I am an open souce developer and working on a project that happens to be open source doesn't give me the right not to have my work criticized.

    As a software user, if I'm going to try out new software, I'd like to know everyone's opinion on it, good or bad, before I install it. It doesn't matter if the software is free and it doesn't matter if the software is open -- I don't want to create myself the hassle and the frustration of installing a software that won't work on my machine. I, for one, am glad he told us about the sound card issue (my FreeBSD machine doesn't have a sound card either) and now I can use the time he saved me to evaluate the remaining options.

    Stephan
    PS: As noble as your intentions may be, simply donating money may not be the most practical option for every user out there.

  • by ONOIML8 (23262) on Sunday December 08, 2002 @11:01PM (#4841464) Homepage
    First they suckered you into "upgrades", then they force you into them.

    I started with Quicken. That was such a wonderful program thru about V3.0. The next couple of "upgrades" had lots of bells and whistles that seemed nice, but I got lost in the toys and wasn't paying attention to the actual accounting. Ouch.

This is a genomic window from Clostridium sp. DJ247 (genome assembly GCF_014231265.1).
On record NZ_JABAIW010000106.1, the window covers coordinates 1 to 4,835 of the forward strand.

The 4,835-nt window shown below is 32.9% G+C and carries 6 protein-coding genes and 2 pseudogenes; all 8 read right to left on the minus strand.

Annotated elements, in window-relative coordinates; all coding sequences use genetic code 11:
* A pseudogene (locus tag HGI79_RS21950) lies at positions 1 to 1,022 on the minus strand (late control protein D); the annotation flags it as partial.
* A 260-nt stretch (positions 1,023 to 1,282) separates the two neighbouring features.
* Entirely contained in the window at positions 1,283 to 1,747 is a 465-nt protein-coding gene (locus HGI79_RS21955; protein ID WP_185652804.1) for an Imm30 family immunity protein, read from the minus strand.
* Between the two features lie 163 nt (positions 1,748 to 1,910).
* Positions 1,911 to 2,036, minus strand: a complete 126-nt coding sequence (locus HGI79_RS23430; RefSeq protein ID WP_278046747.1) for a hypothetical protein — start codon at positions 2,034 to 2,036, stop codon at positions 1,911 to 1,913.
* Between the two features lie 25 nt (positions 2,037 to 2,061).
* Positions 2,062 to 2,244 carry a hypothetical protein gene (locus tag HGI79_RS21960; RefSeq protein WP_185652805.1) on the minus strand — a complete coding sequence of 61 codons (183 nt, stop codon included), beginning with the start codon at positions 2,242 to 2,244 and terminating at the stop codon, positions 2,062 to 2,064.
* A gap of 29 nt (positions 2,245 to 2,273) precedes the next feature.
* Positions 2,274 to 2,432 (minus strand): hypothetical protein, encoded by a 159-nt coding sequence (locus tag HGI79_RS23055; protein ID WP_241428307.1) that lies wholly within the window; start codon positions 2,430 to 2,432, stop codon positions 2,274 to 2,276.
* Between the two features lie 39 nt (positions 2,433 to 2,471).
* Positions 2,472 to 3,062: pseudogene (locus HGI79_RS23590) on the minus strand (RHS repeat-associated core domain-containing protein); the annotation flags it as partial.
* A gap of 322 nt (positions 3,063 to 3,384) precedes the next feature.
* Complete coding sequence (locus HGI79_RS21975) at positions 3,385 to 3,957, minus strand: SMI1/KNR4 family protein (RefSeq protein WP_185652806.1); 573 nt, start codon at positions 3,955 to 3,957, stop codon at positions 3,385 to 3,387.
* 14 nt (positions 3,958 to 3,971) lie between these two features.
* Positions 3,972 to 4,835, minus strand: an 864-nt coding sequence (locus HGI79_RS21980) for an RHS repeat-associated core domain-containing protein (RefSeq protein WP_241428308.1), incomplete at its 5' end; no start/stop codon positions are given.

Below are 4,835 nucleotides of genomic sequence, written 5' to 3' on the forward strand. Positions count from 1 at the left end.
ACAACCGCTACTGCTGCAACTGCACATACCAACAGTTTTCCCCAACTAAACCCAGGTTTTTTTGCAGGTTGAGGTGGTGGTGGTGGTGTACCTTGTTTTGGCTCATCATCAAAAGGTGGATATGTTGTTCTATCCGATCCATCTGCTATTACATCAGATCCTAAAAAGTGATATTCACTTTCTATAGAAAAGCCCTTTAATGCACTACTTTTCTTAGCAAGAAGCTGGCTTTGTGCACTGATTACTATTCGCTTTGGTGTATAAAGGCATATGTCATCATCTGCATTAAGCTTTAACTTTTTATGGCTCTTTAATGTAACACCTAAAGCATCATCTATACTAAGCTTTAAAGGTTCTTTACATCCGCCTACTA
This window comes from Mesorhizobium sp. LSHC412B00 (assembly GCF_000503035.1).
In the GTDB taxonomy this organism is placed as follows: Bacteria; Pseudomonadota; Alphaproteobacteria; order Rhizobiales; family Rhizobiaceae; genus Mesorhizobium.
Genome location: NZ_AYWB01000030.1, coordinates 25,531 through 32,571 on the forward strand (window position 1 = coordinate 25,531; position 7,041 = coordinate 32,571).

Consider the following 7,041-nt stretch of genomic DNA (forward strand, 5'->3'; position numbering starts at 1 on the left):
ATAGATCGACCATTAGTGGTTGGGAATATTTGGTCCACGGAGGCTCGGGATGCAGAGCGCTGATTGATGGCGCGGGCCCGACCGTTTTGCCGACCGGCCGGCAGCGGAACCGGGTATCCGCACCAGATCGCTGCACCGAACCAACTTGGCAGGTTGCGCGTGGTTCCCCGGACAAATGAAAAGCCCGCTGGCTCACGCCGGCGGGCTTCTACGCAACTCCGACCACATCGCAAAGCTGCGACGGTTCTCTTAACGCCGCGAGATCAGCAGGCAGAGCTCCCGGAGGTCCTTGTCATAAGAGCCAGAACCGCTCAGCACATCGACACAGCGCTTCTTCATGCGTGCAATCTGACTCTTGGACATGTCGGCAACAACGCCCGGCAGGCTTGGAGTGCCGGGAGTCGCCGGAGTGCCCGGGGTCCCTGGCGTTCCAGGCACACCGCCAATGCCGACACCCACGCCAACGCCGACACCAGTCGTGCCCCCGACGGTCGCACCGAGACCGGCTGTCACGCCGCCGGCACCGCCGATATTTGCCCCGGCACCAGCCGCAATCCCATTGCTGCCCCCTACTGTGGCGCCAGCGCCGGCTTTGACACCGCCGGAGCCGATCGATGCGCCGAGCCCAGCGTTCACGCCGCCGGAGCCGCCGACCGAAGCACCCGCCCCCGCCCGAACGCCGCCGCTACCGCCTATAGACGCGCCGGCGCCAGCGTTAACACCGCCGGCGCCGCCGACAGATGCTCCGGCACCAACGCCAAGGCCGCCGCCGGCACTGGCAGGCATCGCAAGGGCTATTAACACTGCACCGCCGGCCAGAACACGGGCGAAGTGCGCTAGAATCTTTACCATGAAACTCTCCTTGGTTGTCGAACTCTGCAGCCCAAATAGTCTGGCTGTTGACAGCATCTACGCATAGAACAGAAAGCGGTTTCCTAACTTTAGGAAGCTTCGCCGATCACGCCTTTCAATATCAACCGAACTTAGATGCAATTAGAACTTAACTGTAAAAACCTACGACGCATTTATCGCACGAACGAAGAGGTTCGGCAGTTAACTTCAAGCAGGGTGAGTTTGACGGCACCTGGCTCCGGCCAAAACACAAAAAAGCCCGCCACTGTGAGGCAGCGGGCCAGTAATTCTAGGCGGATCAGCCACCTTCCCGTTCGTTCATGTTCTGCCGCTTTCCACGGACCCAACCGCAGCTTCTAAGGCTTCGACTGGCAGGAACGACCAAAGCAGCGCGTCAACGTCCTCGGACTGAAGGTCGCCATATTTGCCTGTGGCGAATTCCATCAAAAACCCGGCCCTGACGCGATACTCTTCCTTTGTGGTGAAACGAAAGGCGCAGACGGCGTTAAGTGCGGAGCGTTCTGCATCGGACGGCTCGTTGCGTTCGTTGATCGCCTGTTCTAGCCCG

Then there was the matter of the "upgraded" programs crashing all the time. Sometimes I lost data, sometimes not. In any case it was a pain in the arse.

    A few years later, after I had become a *nix convert, I went to work for a small company. When I started they had zilch for an accounting system. Scraps of paper. That's no joke. So the owner hires a wiz bang accountant who promptly insists on Quickbooks.

    I yelled, screamed, jumped up and down.

    We purchased and installed Quickbooks. The accountant punched in the data and we were off and running. No sooner did we get things running and, wouldn't you know it, the network portion quits on us.